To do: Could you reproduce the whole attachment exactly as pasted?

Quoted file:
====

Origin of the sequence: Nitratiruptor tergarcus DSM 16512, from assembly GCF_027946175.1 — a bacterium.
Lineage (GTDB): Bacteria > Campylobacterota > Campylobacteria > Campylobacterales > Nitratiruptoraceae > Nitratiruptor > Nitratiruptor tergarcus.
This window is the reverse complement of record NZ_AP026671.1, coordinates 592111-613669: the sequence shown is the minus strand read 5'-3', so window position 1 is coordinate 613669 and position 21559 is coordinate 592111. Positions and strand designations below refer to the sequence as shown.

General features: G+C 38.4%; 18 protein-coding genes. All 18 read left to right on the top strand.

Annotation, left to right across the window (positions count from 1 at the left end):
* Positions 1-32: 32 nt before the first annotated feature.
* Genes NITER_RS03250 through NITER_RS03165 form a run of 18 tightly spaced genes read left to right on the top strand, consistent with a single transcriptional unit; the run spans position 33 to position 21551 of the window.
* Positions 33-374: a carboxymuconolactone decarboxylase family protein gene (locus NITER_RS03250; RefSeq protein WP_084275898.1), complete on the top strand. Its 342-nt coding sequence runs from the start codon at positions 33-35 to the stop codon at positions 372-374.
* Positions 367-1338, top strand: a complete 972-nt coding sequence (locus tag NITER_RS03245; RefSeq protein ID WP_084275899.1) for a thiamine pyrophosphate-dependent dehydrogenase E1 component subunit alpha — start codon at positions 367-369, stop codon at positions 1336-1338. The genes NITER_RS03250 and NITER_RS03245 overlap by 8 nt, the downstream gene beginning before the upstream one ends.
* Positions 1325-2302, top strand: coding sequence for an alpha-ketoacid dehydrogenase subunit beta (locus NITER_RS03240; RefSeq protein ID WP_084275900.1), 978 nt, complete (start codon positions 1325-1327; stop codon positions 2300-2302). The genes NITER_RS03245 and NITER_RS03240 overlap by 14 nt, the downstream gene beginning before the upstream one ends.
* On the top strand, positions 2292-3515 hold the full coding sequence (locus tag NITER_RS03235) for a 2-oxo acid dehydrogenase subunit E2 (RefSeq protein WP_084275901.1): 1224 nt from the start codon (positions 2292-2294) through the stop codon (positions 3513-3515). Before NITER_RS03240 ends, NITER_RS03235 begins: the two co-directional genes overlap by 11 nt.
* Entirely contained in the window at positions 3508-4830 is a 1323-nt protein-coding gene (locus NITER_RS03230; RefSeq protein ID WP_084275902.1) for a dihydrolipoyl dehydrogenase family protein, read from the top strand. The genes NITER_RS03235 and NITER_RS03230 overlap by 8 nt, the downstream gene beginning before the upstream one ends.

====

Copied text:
Origin of the sequence: Nitratiruptor tergarcus DSM 16512, from assembly GCF_027946175.1 — a bacterium.
Lineage (GTDB): Bacteria > Campylobacterota > Campylobacteria > Campylobacterales > Nitratiruptoraceae > Nitratiruptor > Nitratiruptor tergarcus.
This window is the reverse complement of record NZ_AP026671.1, coordinates 592111-613669: the sequence shown is the minus strand read 5'-3', so window position 1 is coordinate 613669 and position 21559 is coordinate 592111. Positions and strand designations below refer to the sequence as shown.

General features: G+C 38.4%; 18 protein-coding genes. All 18 read left to right on the top strand.

Annotation, left to right across the window (positions count from 1 at the left end):
* Positions 1-32: 32 nt before the first annotated feature.
* Genes NITER_RS03250 through NITER_RS03165 form a run of 18 tightly spaced genes read left to right on the top strand, consistent with a single transcriptional unit; the run spans position 33 to position 21551 of the window.
* Positions 33-374: a carboxymuconolactone decarboxylase family protein gene (locus NITER_RS03250; RefSeq protein WP_084275898.1), complete on the top strand. Its 342-nt coding sequence runs from the start codon at positions 33-35 to the stop codon at positions 372-374.
* Positions 367-1338, top strand: a complete 972-nt coding sequence (locus tag NITER_RS03245; RefSeq protein ID WP_084275899.1) for a thiamine pyrophosphate-dependent dehydrogenase E1 component subunit alpha — start codon at positions 367-369, stop codon at positions 1336-1338. The genes NITER_RS03250 and NITER_RS03245 overlap by 8 nt, the downstream gene beginning before the upstream one ends.
* Positions 1325-2302, top strand: coding sequence for an alpha-ketoacid dehydrogenase subunit beta (locus NITER_RS03240; RefSeq protein ID WP_084275900.1), 978 nt, complete (start codon positions 1325-1327; stop codon positions 2300-2302). The genes NITER_RS03245 and NITER_RS03240 overlap by 14 nt, the downstream gene beginning before the upstream one ends.
* On the top strand, positions 2292-3515 hold the full coding sequence (locus tag NITER_RS03235) for a 2-oxo acid dehydrogenase subunit E2 (RefSeq protein WP_084275901.1): 1224 nt from the start codon (positions 2292-2294) through the stop codon (positions 3513-3515). Before NITER_RS03240 ends, NITER_RS03235 begins: the two co-directional genes overlap by 11 nt.
* Entirely contained in the window at positions 3508-4830 is a 1323-nt protein-coding gene (locus NITER_RS03230; RefSeq protein ID WP_084275902.1) for a dihydrolipoyl dehydrogenase family protein, read from the top strand. The genes NITER_RS03235 and NITER_RS03230 overlap by 8 nt, the downstream gene beginning before the upstream one ends.